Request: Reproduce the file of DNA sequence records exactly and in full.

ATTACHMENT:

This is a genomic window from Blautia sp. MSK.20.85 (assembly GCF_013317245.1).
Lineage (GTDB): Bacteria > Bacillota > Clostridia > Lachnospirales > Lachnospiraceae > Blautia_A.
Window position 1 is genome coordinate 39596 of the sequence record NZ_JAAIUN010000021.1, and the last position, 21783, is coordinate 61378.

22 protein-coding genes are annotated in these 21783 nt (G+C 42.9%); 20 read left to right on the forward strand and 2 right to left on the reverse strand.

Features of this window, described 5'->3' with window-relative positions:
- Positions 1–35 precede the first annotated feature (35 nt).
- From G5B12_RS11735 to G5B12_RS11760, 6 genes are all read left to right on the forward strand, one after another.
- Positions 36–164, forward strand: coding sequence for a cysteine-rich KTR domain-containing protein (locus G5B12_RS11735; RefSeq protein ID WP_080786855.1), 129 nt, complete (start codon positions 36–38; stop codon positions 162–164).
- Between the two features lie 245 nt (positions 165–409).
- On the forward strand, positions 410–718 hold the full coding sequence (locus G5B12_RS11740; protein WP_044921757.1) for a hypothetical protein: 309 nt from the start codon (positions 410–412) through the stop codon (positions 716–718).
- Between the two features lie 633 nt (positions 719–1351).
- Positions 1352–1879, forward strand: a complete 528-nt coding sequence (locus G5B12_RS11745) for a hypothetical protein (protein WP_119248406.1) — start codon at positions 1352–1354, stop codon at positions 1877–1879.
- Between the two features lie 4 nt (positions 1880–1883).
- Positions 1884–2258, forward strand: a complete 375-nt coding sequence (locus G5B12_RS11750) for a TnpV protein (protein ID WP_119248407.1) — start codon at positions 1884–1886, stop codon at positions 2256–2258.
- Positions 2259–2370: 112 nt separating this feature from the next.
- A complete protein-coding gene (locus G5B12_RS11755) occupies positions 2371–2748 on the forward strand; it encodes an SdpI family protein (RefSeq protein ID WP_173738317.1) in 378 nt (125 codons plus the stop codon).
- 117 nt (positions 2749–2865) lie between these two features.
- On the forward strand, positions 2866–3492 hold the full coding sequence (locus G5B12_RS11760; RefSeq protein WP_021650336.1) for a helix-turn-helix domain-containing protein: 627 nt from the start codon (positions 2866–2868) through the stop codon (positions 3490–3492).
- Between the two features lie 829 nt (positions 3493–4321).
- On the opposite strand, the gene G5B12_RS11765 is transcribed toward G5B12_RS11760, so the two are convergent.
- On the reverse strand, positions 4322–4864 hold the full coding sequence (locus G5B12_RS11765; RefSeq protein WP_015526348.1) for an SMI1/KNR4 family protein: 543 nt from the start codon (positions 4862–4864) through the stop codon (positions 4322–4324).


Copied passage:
This is a genomic window from Blautia sp. MSK.20.85 (assembly GCF_013317245.1).
Lineage (GTDB): Bacteria > Bacillota > Clostridia > Lachnospirales > Lachnospiraceae > Blautia_A.
Window position 1 is genome coordinate 39596 of the sequence record NZ_JAAIUN010000021.1, and the last position, 21783, is coordinate 61378.

22 protein-coding genes are annotated in these 21783 nt (G+C 42.9%); 20 read left to right on the forward strand and 2 right to left on the reverse strand.

Features of this window, described 5'->3' with window-relative positions:
- Positions 1–35 precede the first annotated feature (35 nt).
- From G5B12_RS11735 to G5B12_RS11760, 6 genes are all read left to right on the forward strand, one after another.
- Positions 36–164, forward strand: coding sequence for a cysteine-rich KTR domain-containing protein (locus G5B12_RS11735; RefSeq protein ID WP_080786855.1), 129 nt, complete (start codon positions 36–38; stop codon positions 162–164).
- Between the two features lie 245 nt (positions 165–409).
- On the forward strand, positions 410–718 hold the full coding sequence (locus G5B12_RS11740; protein WP_044921757.1) for a hypothetical protein: 309 nt from the start codon (positions 410–412) through the stop codon (positions 716–718).
- Between the two features lie 633 nt (positions 719–1351).
- Positions 1352–1879, forward strand: a complete 528-nt coding sequence (locus G5B12_RS11745) for a hypothetical protein (protein WP_119248406.1) — start codon at positions 1352–1354, stop codon at positions 1877–1879.
- Between the two features lie 4 nt (positions 1880–1883).
- Positions 1884–2258, forward strand: a complete 375-nt coding sequence (locus G5B12_RS11750) for a TnpV protein (protein ID WP_119248407.1) — start codon at positions 1884–1886, stop codon at positions 2256–2258.
- Positions 2259–2370: 112 nt separating this feature from the next.
- A complete protein-coding gene (locus G5B12_RS11755) occupies positions 2371–2748 on the forward strand; it encodes an SdpI family protein (RefSeq protein ID WP_173738317.1) in 378 nt (125 codons plus the stop codon).
- 117 nt (positions 2749–2865) lie between these two features.
- On the forward strand, positions 2866–3492 hold the full coding sequence (locus G5B12_RS11760; RefSeq protein WP_021650336.1) for a helix-turn-helix domain-containing protein: 627 nt from the start codon (positions 2866–2868) through the stop codon (positions 3490–3492).
- Between the two features lie 829 nt (positions 3493–4321).
- On the opposite strand, the gene G5B12_RS11765 is transcribed toward G5B12_RS11760, so the two are convergent.
- On the reverse strand, positions 4322–4864 hold the full coding sequence (locus G5B12_RS11765; RefSeq protein WP_015526348.1) for an SMI1/KNR4 family protein: 543 nt from the start codon (positions 4862–4864) through the stop codon (positions 4322–4324).